Providing a history of these infamous clubs, Geoffrey Ashe reveals their origins in the work of François Rabelais and the activities of John Dee. He shows how the Hell-Fire Clubs’ anything-goes philosophy of “Do what you will”—also Aleister Crowley’s famous motto--and community template were drawn directly from Rabelais. The author looks at the very first Hell-Fire Club, founded by Philip, Duke of Wharton, in 1720 and then at the Society of the Dilettanti, a fraternity formed in 1732. Ashe examines the life, travels, and influences of Sir Francis Dashwood, founding member of the Society of the Dilettanti and the scandalous Permissive Society at Medmenham, also known as the Monks of Medmenham. He also explores other Hell-Fire clubs the movement inspired throughout England, Scotland, and Ireland, including the violence-prone Mohocks and the Appalling Club. He shows how many illustrious figures of the day were members of these societies, such as Lord Byron. He also examines the rumors that Benjamin Franklin was a member, an allegation that can be neither confirmed nor denied. Exploring the political and magical ideas that fueled this movement, the author shows how the cross-fertilization of liberty and libertinage within the Hell-Fire Clubs went on to influence both the U.S. and French revolutions, as well as the hippie movement of the 1960s, the Church of Satan founded by Anton LaVey, and the motorcycle club known as the Hells Angels. The legacy of the Hell-Fire Clubs continues to impact society, beckoning both elite and outsider to cast aside social norms and “do what you will.”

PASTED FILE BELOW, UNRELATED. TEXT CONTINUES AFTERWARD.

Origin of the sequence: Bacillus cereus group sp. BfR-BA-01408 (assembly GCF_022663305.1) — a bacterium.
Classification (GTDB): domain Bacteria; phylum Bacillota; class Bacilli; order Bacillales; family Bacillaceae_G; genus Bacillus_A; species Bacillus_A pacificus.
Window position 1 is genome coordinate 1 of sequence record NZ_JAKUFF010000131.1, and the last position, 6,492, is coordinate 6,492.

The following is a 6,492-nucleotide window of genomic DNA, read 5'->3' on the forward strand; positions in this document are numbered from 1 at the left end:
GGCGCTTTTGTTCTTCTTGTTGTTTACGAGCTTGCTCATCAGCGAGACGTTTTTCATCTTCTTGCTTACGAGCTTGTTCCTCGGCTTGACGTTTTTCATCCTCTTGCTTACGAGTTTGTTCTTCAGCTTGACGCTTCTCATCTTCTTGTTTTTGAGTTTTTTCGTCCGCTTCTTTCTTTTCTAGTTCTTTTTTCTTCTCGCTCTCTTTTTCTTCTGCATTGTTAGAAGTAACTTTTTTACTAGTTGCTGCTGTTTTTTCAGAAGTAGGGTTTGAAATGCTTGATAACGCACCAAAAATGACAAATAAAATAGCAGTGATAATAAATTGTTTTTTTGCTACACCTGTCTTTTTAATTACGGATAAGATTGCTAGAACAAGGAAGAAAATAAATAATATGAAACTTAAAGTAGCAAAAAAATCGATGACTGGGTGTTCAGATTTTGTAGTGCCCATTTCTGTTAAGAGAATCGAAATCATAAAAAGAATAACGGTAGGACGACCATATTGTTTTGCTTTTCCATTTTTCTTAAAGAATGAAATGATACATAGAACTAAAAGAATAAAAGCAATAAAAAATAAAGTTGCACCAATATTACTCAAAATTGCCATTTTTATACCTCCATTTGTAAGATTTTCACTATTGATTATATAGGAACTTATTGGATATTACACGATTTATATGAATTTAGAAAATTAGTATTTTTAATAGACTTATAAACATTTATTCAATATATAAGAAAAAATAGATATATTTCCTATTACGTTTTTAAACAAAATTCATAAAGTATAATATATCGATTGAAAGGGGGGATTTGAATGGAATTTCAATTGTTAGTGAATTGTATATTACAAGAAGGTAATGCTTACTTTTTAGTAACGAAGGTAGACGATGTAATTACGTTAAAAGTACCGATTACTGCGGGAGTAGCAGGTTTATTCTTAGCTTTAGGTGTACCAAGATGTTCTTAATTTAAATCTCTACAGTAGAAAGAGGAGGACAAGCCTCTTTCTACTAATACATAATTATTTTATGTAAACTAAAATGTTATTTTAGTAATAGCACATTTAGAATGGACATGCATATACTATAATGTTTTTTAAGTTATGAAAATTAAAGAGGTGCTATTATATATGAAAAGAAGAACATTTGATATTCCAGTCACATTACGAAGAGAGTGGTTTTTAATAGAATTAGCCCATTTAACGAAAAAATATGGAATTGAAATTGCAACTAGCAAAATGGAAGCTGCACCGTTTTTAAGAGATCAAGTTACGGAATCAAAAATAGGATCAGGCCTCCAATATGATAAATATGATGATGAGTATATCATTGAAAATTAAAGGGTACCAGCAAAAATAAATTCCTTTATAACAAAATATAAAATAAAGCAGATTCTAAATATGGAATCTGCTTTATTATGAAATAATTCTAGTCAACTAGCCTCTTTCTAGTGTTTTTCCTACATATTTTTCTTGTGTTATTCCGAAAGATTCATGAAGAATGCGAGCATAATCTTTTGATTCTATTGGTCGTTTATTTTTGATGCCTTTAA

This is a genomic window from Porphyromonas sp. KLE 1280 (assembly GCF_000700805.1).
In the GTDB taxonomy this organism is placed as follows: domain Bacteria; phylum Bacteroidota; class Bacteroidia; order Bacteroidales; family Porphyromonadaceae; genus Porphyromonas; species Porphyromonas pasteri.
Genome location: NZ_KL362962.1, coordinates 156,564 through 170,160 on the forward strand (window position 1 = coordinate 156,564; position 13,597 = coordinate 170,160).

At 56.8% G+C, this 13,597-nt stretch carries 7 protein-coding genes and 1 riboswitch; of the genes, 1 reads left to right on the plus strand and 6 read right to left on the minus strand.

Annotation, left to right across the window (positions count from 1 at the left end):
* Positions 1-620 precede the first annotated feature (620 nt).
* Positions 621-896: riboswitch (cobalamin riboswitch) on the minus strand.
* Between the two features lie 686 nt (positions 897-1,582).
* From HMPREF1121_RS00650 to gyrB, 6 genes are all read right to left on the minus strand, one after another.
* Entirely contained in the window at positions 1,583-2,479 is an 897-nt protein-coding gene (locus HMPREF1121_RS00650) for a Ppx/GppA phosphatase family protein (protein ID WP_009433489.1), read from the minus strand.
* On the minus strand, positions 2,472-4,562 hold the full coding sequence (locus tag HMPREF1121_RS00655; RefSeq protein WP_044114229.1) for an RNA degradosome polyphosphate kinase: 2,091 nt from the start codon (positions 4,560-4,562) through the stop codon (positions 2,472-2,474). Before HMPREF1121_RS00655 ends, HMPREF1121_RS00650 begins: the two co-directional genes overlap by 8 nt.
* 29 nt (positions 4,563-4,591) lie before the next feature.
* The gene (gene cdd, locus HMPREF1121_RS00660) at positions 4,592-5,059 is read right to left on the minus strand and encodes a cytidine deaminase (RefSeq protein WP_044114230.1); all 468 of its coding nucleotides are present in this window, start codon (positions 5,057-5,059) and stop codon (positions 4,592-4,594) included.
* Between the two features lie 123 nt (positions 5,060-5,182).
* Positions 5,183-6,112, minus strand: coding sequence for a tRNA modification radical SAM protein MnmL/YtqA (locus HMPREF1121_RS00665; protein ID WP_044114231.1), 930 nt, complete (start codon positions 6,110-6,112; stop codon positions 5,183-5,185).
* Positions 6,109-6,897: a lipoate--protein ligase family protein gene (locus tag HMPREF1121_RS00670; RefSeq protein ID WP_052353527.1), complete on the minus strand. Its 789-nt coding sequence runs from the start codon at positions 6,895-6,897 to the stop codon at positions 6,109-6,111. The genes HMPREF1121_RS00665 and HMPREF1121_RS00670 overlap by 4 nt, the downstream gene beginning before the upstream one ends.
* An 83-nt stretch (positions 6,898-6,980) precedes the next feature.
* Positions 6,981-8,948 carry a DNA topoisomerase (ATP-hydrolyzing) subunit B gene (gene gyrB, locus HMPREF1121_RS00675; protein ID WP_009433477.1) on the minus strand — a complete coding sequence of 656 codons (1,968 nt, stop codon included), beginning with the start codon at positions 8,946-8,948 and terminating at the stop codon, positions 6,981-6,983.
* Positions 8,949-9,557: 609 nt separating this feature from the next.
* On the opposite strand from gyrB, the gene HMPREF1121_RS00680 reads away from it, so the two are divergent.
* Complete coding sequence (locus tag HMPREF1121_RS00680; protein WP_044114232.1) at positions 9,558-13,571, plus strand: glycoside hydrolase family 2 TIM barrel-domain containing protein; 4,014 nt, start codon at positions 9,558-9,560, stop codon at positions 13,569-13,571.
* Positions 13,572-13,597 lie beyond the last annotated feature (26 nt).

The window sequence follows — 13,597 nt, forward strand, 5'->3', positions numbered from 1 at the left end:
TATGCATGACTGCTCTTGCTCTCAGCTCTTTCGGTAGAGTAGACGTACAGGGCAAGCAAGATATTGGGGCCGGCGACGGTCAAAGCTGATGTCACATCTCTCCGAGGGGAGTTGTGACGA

THE SECRET HISTORY OF THE HELL-FIRE CLUBS: From Rabelais and John Dee to Anton LaVey and Timothy Leary By Geoffrey Ashe. 304 Pages. 6x9 Paperback. Illustrated. References.